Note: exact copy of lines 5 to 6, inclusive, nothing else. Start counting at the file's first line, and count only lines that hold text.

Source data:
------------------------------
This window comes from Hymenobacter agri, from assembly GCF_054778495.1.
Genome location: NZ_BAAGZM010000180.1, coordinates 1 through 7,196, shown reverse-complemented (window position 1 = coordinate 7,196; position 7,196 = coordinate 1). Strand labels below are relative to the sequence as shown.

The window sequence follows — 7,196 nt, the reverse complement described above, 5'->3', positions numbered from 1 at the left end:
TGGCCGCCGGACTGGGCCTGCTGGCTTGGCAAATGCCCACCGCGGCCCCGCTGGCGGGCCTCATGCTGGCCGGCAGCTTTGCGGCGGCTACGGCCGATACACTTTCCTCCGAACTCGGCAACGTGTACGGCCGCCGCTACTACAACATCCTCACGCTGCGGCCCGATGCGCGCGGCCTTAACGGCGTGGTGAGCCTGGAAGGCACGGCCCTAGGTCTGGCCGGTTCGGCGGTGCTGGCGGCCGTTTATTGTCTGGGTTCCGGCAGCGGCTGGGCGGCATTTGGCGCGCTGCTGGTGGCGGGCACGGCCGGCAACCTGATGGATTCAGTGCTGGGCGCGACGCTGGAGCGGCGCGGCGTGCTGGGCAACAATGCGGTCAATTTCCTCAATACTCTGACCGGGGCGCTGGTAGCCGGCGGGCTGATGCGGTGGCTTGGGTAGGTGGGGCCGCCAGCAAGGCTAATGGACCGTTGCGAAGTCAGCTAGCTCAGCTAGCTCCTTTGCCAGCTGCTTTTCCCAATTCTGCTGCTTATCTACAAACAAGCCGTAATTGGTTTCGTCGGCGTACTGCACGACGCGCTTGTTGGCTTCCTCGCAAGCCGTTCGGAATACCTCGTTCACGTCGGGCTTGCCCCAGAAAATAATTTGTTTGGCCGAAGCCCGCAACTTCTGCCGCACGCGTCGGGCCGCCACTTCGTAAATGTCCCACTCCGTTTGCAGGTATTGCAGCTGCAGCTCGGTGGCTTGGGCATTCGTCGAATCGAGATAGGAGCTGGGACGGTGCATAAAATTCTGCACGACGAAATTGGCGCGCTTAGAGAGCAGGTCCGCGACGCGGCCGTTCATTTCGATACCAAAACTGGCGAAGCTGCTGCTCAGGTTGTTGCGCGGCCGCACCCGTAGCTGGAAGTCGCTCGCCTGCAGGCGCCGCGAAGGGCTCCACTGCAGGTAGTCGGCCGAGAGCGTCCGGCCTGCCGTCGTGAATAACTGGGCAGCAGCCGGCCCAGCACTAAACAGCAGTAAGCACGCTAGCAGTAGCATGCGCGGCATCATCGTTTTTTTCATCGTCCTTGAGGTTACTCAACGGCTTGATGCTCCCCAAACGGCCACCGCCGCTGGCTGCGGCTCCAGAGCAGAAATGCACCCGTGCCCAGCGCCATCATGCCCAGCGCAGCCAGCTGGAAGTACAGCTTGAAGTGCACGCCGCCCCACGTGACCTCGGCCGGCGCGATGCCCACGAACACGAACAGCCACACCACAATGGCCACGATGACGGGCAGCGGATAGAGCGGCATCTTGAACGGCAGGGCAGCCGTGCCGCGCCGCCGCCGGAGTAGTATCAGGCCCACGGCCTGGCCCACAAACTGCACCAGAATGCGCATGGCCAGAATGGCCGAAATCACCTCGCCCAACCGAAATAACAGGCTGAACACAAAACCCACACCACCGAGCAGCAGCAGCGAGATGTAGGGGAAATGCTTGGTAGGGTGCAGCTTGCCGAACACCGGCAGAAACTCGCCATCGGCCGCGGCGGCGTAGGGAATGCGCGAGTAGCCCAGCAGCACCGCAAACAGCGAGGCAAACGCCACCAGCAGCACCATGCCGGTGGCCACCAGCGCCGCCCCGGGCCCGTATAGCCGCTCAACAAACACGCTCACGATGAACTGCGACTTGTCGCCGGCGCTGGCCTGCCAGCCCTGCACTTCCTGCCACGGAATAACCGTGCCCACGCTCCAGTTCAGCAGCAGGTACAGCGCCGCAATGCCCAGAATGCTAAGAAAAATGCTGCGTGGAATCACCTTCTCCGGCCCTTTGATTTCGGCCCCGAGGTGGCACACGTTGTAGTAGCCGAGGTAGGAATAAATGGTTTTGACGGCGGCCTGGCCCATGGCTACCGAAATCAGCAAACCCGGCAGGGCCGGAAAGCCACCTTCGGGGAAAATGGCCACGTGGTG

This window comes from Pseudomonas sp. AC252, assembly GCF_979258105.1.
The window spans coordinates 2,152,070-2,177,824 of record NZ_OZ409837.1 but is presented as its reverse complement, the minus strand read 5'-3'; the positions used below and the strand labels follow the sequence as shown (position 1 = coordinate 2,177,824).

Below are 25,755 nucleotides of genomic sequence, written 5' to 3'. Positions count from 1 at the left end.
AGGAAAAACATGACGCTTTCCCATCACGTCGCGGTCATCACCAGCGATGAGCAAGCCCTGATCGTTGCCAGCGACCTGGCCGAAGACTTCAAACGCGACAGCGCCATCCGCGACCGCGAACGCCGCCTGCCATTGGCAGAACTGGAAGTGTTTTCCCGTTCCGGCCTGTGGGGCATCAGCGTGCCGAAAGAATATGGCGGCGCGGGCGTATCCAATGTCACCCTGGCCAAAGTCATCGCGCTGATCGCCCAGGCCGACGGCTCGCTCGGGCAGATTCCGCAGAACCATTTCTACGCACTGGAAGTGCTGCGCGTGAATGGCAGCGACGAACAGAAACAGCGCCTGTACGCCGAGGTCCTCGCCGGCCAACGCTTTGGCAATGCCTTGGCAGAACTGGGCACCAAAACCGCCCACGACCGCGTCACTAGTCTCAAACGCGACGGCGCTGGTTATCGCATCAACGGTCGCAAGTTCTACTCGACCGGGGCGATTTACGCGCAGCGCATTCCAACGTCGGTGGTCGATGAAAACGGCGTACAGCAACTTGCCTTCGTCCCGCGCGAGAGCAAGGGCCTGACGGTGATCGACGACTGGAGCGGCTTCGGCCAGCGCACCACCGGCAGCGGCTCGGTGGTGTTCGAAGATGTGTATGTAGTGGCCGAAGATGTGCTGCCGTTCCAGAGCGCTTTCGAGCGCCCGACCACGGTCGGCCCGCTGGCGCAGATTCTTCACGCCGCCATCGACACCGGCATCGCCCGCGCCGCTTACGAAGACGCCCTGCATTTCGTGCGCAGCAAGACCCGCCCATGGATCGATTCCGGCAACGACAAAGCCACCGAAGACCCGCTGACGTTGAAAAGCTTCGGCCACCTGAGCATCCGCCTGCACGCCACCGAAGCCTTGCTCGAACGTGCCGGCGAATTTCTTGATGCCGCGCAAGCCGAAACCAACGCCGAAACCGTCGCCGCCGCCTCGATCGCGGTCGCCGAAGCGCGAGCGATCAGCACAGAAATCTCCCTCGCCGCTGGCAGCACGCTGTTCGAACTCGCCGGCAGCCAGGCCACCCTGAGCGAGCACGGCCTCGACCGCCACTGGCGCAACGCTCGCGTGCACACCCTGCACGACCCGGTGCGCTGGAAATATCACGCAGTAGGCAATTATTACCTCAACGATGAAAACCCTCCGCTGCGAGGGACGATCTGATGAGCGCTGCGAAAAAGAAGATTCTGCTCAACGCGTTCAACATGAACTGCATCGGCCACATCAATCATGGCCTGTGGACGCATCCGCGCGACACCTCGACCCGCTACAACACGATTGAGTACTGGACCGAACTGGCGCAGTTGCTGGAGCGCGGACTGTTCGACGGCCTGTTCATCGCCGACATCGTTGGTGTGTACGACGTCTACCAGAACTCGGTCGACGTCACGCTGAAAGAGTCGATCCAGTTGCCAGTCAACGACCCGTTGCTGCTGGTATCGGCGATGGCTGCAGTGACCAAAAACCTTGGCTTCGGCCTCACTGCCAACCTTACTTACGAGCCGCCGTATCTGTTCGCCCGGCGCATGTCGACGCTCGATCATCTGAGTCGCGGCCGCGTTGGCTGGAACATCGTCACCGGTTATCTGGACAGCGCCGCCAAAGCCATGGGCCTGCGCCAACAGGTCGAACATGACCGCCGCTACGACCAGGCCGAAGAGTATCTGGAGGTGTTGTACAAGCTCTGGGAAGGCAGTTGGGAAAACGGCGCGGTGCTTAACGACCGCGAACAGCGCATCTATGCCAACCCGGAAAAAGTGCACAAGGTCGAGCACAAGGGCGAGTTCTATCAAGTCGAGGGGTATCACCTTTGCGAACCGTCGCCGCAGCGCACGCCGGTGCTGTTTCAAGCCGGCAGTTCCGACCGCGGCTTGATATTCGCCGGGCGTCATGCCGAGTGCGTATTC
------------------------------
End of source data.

This window comes from Pseudomonas sp. AC252, assembly GCF_979258105.1.
The window spans coordinates 2,152,070-2,177,824 of record NZ_OZ409837.1 but is presented as its reverse complement, the minus strand read 5'-3'; the positions used below and the strand labels follow the sequence as shown (position 1 = coordinate 2,177,824).